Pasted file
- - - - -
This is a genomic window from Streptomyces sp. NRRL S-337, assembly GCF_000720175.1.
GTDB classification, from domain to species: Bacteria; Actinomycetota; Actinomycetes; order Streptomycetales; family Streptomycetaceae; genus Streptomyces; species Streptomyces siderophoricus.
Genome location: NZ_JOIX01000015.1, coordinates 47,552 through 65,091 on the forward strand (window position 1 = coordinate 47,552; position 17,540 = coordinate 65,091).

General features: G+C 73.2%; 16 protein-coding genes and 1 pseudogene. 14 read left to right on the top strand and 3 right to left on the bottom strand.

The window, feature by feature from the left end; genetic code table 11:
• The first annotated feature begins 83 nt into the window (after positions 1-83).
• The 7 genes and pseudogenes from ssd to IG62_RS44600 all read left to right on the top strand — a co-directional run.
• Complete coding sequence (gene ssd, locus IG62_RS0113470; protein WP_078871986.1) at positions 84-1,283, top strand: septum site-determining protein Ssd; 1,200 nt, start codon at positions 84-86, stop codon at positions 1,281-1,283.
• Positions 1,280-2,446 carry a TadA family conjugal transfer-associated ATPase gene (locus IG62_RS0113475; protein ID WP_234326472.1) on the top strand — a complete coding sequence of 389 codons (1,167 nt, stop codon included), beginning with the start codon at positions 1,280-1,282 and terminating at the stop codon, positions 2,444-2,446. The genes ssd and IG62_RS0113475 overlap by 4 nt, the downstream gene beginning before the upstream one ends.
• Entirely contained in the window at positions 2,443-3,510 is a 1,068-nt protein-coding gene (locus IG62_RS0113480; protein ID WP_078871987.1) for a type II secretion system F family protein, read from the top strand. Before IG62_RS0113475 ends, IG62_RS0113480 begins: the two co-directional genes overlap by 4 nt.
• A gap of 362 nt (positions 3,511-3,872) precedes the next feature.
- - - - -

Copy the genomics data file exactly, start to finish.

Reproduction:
This is a genomic window from Streptomyces sp. NRRL S-337, assembly GCF_000720175.1.
GTDB classification, from domain to species: Bacteria; Actinomycetota; Actinomycetes; order Streptomycetales; family Streptomycetaceae; genus Streptomyces; species Streptomyces siderophoricus.
Genome location: NZ_JOIX01000015.1, coordinates 47,552 through 65,091 on the forward strand (window position 1 = coordinate 47,552; position 17,540 = coordinate 65,091).

General features: G+C 73.2%; 16 protein-coding genes and 1 pseudogene. 14 read left to right on the top strand and 3 right to left on the bottom strand.

The window, feature by feature from the left end; genetic code table 11:
• The first annotated feature begins 83 nt into the window (after positions 1-83).
• The 7 genes and pseudogenes from ssd to IG62_RS44600 all read left to right on the top strand — a co-directional run.
• Complete coding sequence (gene ssd, locus IG62_RS0113470; protein WP_078871986.1) at positions 84-1,283, top strand: septum site-determining protein Ssd; 1,200 nt, start codon at positions 84-86, stop codon at positions 1,281-1,283.
• Positions 1,280-2,446 carry a TadA family conjugal transfer-associated ATPase gene (locus IG62_RS0113475; protein ID WP_234326472.1) on the top strand — a complete coding sequence of 389 codons (1,167 nt, stop codon included), beginning with the start codon at positions 1,280-1,282 and terminating at the stop codon, positions 2,444-2,446. The genes ssd and IG62_RS0113475 overlap by 4 nt, the downstream gene beginning before the upstream one ends.
• Entirely contained in the window at positions 2,443-3,510 is a 1,068-nt protein-coding gene (locus IG62_RS0113480; protein ID WP_078871987.1) for a type II secretion system F family protein, read from the top strand. Before IG62_RS0113475 ends, IG62_RS0113480 begins: the two co-directional genes overlap by 4 nt.
• A gap of 362 nt (positions 3,511-3,872) precedes the next feature.